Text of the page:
Anyone who doubts that a president’s faith remains important to the American people has only to look at the experiences of Obama.
Obama has declared his Christianity in his biography, and in many speeches. He evoked it recently when he came out in support of same-sex marriages. But arguably no president has had his faith so aggressively questioned. Many Americans still believe he is a Muslim.
Stephen Mansfield, author of “The Faith of Barack Obama,” is a political conservative who has written about the evangelical faith of President George W. Bush. He became curious about Obama and spent time talking to Obama’s spiritual cabinet, a collection of ministers who counsel Obama.
Mansfield says he has no doubt that Obama is a devout Christian. His belief has angered some fellow conservatives so much that he says he has had speeches canceled and received angry e-mails.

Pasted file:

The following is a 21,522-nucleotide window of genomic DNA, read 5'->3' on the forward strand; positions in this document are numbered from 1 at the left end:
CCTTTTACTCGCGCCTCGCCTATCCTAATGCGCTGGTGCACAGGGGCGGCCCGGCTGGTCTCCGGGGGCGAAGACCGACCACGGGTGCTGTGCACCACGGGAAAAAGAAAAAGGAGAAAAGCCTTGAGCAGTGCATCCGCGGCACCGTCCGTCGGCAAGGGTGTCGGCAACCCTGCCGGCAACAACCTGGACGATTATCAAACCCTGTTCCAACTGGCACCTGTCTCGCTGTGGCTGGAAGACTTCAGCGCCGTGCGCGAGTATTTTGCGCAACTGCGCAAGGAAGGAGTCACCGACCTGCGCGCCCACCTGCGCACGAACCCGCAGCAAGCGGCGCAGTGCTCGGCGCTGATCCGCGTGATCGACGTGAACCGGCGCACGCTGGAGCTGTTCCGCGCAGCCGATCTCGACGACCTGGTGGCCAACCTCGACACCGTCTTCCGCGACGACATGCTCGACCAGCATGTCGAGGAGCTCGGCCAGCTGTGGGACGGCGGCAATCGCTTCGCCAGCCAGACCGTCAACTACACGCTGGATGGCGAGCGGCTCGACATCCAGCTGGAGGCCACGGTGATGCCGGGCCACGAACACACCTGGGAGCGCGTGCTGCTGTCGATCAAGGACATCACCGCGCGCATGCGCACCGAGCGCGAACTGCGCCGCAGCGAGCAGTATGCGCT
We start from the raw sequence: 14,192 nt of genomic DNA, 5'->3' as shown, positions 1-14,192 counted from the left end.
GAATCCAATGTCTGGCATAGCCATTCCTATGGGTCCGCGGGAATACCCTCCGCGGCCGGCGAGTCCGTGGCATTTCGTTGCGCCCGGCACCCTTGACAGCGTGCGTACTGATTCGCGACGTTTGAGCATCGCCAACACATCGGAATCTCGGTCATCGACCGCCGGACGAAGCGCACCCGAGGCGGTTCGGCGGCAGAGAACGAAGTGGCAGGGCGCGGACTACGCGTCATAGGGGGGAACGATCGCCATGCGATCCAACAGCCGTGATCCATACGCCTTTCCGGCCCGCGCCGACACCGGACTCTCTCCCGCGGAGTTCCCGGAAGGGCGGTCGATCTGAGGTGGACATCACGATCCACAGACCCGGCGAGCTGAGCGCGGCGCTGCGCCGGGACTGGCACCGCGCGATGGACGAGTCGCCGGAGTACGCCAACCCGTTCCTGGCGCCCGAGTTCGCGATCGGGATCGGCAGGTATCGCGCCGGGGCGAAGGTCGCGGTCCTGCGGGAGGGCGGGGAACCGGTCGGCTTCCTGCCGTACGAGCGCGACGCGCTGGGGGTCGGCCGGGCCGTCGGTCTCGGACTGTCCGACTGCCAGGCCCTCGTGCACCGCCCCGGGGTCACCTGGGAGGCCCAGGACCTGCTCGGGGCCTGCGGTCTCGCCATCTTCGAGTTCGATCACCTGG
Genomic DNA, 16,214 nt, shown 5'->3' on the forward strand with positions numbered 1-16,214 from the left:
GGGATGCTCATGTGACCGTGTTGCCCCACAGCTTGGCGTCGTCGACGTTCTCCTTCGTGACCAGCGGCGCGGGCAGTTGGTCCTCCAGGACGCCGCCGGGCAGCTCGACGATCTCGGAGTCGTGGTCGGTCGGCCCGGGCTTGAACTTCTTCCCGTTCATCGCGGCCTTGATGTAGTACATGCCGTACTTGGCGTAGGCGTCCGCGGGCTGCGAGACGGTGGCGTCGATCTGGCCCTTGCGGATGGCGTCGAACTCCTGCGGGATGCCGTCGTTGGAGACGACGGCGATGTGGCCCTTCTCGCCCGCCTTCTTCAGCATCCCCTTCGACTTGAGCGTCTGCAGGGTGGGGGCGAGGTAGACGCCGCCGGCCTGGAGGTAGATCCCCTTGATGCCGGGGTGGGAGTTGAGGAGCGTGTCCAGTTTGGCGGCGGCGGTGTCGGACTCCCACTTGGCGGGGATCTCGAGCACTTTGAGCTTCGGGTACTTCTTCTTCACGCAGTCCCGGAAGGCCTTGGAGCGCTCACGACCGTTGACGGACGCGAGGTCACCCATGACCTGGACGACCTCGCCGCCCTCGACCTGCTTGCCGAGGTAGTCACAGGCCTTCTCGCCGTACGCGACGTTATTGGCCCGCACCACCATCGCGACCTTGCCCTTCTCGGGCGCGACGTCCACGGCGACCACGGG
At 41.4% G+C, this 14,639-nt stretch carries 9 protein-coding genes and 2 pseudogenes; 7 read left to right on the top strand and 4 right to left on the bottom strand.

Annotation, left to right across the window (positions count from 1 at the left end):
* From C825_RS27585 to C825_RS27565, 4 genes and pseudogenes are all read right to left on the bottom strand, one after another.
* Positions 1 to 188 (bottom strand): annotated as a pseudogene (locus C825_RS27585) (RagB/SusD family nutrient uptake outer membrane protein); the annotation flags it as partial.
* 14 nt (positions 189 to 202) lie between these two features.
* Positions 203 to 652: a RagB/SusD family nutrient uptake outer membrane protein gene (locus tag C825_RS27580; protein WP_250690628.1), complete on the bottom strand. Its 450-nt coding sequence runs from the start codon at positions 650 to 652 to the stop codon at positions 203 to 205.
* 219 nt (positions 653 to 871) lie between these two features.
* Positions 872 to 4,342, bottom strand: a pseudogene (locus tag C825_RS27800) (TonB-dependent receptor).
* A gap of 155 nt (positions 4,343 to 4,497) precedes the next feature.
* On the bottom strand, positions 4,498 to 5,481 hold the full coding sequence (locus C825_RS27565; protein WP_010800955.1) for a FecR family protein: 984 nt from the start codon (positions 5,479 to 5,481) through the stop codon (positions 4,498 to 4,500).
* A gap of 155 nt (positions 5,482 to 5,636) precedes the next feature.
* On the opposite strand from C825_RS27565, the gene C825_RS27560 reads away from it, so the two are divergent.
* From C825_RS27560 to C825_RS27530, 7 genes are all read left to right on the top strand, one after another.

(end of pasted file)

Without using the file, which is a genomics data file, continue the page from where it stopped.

“I take him seriously as a Christian,” Mansfield says. “He’s a politically liberal Christian man who is making a deeper journey of faith all the time.”
Mansfield says Obama’s health care law is an expression of faith: his belief that Christians are obligated to look out for the most vulnerable.
“Barack Obama believes that the mechanism of the state ought to be used in service of the biblical idea of saving the needy and the poor and the oppressed,” says Mansfield.
For some, though, Obama’s faith will always be associated with the angry sermons of Jeremiah Wright, his former pastor. Yet Mansfield says Obama has embraced a more traditional form of Christianity since becoming president.
In his book, Mansfield tells a story about Obama ministering to a pastor who had experienced a death in the family. Mansfield says he was stunned that Obama could draw so easily from a deep well of scripture to minister to a minister.
“He is serious about his faith,” says Mansfield, also author of “The Mormonizing of America.” “He’s absolutely not a Muslim.”